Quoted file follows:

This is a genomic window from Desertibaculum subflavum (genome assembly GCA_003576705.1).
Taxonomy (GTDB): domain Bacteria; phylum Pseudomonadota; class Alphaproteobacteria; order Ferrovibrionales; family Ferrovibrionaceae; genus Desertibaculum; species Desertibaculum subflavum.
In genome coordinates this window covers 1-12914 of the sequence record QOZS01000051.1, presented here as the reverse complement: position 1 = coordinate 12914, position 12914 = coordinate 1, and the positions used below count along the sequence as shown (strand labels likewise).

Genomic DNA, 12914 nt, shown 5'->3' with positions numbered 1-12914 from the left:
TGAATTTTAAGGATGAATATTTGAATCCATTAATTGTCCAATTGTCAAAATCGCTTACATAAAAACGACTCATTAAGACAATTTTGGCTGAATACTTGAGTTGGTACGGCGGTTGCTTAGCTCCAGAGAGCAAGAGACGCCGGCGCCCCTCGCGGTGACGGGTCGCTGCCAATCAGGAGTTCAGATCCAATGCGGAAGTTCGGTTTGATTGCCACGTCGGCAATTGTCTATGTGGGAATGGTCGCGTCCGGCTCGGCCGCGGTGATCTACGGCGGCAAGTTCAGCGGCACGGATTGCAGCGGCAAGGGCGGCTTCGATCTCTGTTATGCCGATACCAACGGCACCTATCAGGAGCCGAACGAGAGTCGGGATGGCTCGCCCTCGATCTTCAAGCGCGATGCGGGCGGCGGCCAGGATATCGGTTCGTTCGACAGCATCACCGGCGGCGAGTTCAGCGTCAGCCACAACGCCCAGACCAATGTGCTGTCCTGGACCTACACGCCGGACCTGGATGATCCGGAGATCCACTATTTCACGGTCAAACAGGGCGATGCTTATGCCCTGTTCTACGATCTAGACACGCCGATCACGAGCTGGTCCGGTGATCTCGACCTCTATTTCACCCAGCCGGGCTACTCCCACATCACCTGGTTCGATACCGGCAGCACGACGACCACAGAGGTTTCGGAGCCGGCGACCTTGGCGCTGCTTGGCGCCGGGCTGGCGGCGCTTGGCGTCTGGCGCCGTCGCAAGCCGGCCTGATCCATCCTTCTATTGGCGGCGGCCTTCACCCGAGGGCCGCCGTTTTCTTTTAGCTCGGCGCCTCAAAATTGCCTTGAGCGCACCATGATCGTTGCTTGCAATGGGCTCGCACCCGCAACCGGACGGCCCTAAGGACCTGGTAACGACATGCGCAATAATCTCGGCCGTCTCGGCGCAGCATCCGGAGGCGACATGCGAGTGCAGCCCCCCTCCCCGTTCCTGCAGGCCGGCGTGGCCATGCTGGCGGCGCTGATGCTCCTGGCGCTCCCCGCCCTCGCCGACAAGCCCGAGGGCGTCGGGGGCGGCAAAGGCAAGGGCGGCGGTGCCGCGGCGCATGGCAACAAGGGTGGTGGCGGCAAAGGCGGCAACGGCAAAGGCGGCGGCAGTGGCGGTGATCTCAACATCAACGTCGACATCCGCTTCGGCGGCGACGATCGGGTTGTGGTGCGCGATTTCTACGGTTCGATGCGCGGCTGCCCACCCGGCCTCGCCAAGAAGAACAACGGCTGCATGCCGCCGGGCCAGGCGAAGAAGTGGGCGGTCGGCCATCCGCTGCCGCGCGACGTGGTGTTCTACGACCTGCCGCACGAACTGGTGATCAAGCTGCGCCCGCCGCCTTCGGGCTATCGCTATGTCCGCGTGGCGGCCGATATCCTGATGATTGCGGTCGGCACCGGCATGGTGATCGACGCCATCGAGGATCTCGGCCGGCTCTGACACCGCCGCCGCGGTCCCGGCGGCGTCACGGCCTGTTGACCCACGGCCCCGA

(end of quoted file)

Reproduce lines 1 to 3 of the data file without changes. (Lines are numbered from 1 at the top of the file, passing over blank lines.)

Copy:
This is a genomic window from Desertibaculum subflavum (genome assembly GCA_003576705.1).
Taxonomy (GTDB): domain Bacteria; phylum Pseudomonadota; class Alphaproteobacteria; order Ferrovibrionales; family Ferrovibrionaceae; genus Desertibaculum; species Desertibaculum subflavum.
In genome coordinates this window covers 1-12914 of the sequence record QOZS01000051.1, presented here as the reverse complement: position 1 = coordinate 12914, position 12914 = coordinate 1, and the positions used below count along the sequence as shown (strand labels likewise).